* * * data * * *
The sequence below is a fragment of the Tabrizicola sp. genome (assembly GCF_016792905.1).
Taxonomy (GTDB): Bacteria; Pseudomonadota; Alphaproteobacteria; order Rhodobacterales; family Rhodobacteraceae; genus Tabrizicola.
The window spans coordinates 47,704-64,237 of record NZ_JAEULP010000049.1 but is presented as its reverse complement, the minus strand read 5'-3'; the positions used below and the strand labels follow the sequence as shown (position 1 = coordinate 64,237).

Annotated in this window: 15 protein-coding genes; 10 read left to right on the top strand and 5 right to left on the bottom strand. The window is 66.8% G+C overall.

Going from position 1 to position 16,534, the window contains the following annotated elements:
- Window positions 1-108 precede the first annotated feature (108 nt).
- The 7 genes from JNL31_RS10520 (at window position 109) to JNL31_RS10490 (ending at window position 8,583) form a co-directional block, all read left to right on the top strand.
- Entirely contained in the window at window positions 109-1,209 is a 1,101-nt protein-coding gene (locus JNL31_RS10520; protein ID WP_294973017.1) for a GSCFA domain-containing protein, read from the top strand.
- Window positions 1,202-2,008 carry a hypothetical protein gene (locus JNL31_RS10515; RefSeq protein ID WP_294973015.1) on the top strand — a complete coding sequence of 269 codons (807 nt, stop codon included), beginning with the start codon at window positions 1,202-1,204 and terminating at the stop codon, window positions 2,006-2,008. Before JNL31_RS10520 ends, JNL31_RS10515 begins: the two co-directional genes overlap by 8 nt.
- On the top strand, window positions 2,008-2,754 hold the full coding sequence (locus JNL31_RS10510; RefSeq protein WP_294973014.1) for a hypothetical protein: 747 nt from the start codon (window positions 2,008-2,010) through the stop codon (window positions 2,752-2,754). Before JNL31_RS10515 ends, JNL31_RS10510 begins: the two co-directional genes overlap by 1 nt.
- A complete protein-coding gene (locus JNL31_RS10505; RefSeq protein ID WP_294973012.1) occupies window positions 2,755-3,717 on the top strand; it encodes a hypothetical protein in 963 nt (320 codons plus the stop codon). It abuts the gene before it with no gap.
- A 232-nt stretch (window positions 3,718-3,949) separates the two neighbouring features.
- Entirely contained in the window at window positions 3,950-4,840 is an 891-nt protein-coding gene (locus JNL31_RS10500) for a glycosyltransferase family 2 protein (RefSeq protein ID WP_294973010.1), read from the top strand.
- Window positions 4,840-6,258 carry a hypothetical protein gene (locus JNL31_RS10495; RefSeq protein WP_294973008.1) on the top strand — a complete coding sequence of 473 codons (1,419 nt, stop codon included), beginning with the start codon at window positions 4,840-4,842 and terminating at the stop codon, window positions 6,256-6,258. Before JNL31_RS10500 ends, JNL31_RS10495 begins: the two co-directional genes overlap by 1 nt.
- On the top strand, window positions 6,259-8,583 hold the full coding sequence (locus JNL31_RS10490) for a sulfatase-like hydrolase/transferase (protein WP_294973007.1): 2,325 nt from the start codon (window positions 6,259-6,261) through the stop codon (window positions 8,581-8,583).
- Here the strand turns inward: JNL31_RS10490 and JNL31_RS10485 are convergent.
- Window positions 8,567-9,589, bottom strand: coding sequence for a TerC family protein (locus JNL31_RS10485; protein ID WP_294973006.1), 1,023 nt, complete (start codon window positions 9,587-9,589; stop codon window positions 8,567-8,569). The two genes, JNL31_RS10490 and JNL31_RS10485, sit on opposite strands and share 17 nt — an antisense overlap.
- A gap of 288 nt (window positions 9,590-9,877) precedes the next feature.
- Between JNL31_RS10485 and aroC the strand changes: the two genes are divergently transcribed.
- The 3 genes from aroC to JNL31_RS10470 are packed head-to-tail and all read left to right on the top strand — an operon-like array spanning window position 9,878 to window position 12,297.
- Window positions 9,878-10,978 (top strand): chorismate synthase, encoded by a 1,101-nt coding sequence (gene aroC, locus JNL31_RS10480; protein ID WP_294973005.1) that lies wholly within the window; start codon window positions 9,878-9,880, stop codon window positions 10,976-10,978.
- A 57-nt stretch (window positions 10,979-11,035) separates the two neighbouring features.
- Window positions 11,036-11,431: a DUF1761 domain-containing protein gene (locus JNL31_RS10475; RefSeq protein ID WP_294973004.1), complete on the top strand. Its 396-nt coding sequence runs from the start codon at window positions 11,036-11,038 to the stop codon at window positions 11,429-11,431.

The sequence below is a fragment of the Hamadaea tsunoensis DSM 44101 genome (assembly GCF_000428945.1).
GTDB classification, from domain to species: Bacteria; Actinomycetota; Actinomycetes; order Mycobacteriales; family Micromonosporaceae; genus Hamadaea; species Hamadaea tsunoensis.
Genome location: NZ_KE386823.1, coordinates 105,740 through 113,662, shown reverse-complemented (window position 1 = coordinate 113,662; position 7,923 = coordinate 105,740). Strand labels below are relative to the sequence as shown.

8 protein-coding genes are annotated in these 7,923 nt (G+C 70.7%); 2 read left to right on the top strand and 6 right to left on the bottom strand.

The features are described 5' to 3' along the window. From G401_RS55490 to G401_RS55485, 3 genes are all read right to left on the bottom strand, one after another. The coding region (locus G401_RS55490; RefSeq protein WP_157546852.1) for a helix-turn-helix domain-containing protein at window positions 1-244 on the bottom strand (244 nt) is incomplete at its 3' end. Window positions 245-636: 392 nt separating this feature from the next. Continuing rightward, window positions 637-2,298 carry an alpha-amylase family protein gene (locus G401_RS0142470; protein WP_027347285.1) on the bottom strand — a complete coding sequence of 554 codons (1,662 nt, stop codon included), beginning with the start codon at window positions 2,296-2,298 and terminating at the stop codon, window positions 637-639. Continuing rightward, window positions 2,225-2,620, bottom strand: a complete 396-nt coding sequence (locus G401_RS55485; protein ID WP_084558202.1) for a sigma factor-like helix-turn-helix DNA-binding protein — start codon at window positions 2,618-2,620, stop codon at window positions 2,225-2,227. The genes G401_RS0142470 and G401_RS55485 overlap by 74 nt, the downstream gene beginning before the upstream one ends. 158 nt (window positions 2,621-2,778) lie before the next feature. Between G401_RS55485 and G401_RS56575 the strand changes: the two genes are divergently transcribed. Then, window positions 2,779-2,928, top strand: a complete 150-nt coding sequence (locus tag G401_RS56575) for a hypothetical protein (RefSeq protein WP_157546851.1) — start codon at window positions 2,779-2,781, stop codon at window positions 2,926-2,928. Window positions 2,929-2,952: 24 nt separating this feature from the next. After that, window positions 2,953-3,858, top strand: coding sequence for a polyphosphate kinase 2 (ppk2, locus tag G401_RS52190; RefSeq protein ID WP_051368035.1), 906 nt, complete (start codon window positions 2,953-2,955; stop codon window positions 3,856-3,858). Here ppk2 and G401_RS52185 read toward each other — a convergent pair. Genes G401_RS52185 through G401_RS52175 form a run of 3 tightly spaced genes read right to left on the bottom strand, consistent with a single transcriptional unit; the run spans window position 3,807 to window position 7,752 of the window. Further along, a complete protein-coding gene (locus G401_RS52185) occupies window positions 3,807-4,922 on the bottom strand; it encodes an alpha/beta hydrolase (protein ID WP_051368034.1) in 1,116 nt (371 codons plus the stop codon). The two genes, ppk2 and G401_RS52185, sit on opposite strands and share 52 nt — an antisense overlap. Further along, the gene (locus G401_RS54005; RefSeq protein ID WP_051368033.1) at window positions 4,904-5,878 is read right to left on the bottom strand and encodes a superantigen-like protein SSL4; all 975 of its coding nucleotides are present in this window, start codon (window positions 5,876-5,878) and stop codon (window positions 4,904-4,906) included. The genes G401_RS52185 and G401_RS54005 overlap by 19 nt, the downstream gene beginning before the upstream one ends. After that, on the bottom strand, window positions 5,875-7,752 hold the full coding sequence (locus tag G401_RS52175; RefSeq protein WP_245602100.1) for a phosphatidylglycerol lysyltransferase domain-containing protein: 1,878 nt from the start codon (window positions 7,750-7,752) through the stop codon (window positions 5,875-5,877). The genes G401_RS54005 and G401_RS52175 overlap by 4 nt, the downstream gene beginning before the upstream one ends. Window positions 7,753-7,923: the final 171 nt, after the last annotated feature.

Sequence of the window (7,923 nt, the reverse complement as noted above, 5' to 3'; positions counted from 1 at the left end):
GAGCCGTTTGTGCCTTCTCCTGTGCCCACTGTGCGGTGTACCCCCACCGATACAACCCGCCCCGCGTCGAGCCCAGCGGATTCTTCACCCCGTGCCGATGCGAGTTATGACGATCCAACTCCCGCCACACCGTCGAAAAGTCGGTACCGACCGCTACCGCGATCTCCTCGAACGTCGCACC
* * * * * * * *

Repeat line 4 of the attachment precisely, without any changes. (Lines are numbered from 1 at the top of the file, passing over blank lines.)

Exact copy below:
Annotated in this window: 15 protein-coding genes; 10 read left to right on the top strand and 5 right to left on the bottom strand. The window is 66.8% G+C overall.